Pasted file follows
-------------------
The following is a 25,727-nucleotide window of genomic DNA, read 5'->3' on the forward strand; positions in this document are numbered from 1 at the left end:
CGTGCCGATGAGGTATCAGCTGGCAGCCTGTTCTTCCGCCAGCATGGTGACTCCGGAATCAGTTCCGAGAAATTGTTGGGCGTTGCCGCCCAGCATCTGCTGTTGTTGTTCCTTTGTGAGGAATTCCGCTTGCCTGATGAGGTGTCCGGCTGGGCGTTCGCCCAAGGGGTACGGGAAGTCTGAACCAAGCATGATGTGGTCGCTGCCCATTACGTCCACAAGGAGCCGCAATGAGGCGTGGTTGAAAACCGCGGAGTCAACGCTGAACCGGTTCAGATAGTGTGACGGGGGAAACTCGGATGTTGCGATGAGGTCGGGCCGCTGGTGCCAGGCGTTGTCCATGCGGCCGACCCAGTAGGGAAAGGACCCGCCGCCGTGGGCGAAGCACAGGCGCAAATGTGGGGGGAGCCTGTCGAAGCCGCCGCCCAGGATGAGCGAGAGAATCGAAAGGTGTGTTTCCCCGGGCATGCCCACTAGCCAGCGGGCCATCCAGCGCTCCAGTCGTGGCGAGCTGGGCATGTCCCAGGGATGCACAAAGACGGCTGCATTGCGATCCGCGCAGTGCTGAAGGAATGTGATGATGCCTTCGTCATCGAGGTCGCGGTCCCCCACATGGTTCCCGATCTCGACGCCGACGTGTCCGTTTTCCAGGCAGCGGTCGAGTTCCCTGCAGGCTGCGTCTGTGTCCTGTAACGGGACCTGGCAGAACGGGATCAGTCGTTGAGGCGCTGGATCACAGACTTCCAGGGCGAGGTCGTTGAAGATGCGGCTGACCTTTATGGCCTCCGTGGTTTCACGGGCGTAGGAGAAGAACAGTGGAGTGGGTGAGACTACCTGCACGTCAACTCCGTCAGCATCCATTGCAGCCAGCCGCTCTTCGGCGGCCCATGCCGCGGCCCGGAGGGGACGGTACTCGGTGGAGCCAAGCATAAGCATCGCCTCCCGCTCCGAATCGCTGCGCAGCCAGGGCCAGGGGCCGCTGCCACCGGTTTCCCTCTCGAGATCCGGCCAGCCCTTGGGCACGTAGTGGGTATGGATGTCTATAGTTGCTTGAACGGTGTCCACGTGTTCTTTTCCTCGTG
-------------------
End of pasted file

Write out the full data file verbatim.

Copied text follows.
The following is a 25,727-nucleotide window of genomic DNA, read 5'->3' on the forward strand; positions in this document are numbered from 1 at the left end:
CGTGCCGATGAGGTATCAGCTGGCAGCCTGTTCTTCCGCCAGCATGGTGACTCCGGAATCAGTTCCGAGAAATTGTTGGGCGTTGCCGCCCAGCATCTGCTGTTGTTGTTCCTTTGTGAGGAATTCCGCTTGCCTGATGAGGTGTCCGGCTGGGCGTTCGCCCAAGGGGTACGGGAAGTCTGAACCAAGCATGATGTGGTCGCTGCCCATTACGTCCACAAGGAGCCGCAATGAGGCGTGGTTGAAAACCGCGGAGTCAACGCTGAACCGGTTCAGATAGTGTGACGGGGGAAACTCGGATGTTGCGATGAGGTCGGGCCGCTGGTGCCAGGCGTTGTCCATGCGGCCGACCCAGTAGGGAAAGGACCCGCCGCCGTGGGCGAAGCACAGGCGCAAATGTGGGGGGAGCCTGTCGAAGCCGCCGCCCAGGATGAGCGAGAGAATCGAAAGGTGTGTTTCCCCGGGCATGCCCACTAGCCAGCGGGCCATCCAGCGCTCCAGTCGTGGCGAGCTGGGCATGTCCCAGGGATGCACAAAGACGGCTGCATTGCGATCCGCGCAGTGCTGAAGGAATGTGATGATGCCTTCGTCATCGAGGTCGCGGTCCCCCACATGGTTCCCGATCTCGACGCCGACGTGTCCGTTTTCCAGGCAGCGGTCGAGTTCCCTGCAGGCTGCGTCTGTGTCCTGTAACGGGACCTGGCAGAACGGGATCAGTCGTTGAGGCGCTGGATCACAGACTTCCAGGGCGAGGTCGTTGAAGATGCGGCTGACCTTTATGGCCTCCGTGGTTTCACGGGCGTAGGAGAAGAACAGTGGAGTGGGTGAGACTACCTGCACGTCAACTCCGTCAGCATCCATTGCAGCCAGCCGCTCTTCGGCGGCCCATGCCGCGGCCCGGAGGGGACGGTACTCGGTGGAGCCAAGCATAAGCATCGCCTCCCGCTCCGAATCGCTGCGCAGCCAGGGCCAGGGGCCGCTGCCACCGGTTTCCCTCTCGAGATCCGGCCAGCCCTTGGGCACGTAGTGGGTATGGATGTCTATAGTTGCTTGAACGGTGTCCACGTGTTCTTTTCCTCGTG